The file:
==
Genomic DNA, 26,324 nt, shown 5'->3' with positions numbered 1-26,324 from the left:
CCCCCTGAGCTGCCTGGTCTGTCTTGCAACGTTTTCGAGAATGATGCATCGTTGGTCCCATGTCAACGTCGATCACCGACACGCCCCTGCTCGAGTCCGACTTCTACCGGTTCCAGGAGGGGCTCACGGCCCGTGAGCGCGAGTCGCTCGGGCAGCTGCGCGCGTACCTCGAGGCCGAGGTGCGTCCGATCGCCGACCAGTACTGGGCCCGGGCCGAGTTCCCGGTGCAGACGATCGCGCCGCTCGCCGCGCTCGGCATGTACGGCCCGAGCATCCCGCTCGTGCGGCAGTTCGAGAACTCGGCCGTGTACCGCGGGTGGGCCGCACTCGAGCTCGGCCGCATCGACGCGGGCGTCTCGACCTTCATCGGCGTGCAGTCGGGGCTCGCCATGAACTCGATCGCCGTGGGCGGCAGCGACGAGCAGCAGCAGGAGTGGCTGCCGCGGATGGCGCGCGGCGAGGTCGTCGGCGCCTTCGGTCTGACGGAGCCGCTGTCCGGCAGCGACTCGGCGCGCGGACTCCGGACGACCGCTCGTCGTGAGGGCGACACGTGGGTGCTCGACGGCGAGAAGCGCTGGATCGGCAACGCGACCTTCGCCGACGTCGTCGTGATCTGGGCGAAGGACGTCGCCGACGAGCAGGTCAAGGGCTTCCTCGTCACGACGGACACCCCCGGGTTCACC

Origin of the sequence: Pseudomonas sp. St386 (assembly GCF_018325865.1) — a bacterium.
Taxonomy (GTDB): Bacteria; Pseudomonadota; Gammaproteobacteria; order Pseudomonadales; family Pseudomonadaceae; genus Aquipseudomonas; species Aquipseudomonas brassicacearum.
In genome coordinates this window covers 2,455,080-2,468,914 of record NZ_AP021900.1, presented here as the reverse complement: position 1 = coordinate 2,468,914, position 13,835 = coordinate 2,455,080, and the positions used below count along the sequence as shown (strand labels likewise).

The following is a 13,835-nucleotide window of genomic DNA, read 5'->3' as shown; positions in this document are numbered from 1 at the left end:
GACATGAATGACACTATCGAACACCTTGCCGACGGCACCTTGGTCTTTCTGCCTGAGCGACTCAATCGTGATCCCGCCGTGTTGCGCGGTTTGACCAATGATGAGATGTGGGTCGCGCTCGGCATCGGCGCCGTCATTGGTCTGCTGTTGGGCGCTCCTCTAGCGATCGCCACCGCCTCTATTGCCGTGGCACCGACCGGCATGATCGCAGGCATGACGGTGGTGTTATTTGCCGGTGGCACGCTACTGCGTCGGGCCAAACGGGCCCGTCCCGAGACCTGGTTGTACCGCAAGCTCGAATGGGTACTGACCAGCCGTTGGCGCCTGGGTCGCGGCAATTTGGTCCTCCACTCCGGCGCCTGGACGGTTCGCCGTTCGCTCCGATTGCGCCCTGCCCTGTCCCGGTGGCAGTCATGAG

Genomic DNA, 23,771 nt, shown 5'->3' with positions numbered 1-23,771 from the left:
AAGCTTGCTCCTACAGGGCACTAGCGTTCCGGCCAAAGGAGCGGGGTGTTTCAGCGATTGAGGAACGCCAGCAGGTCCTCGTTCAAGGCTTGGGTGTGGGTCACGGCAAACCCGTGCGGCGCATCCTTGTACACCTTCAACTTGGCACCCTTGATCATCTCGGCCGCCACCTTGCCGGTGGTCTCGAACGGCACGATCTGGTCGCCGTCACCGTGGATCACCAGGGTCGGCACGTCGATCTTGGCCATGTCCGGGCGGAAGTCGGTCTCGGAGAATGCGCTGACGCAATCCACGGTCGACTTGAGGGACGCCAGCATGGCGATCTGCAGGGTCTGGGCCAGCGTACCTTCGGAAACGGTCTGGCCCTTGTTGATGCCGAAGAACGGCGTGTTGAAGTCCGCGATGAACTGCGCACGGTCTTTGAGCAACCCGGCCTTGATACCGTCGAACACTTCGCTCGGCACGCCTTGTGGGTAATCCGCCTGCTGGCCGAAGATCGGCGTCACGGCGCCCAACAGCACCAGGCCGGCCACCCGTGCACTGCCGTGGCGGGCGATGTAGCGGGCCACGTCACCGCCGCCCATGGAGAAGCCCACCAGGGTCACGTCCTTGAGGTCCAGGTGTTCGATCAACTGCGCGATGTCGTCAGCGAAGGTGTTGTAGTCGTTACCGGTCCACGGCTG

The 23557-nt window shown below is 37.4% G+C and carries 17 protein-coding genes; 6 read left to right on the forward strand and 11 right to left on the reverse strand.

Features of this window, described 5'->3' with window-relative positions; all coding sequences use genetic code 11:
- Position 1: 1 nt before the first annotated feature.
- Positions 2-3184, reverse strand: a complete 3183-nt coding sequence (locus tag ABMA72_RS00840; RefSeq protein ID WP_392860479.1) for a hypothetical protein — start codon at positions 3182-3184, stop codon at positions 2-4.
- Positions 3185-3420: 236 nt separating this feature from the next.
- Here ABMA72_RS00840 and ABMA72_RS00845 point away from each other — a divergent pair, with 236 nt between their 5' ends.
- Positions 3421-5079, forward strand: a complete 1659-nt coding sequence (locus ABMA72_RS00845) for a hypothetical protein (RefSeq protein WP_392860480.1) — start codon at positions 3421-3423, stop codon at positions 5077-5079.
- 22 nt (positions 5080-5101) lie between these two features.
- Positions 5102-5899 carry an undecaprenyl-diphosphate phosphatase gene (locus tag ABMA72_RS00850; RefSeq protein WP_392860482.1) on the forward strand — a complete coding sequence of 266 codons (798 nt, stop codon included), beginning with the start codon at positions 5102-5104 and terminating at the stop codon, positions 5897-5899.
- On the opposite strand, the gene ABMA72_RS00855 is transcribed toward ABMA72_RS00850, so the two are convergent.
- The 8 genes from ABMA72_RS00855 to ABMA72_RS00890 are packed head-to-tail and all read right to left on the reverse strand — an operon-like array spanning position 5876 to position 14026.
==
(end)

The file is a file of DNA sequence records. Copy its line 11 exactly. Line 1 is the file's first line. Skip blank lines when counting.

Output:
Features of this window, described 5'->3' with window-relative positions; all coding sequences use genetic code 11: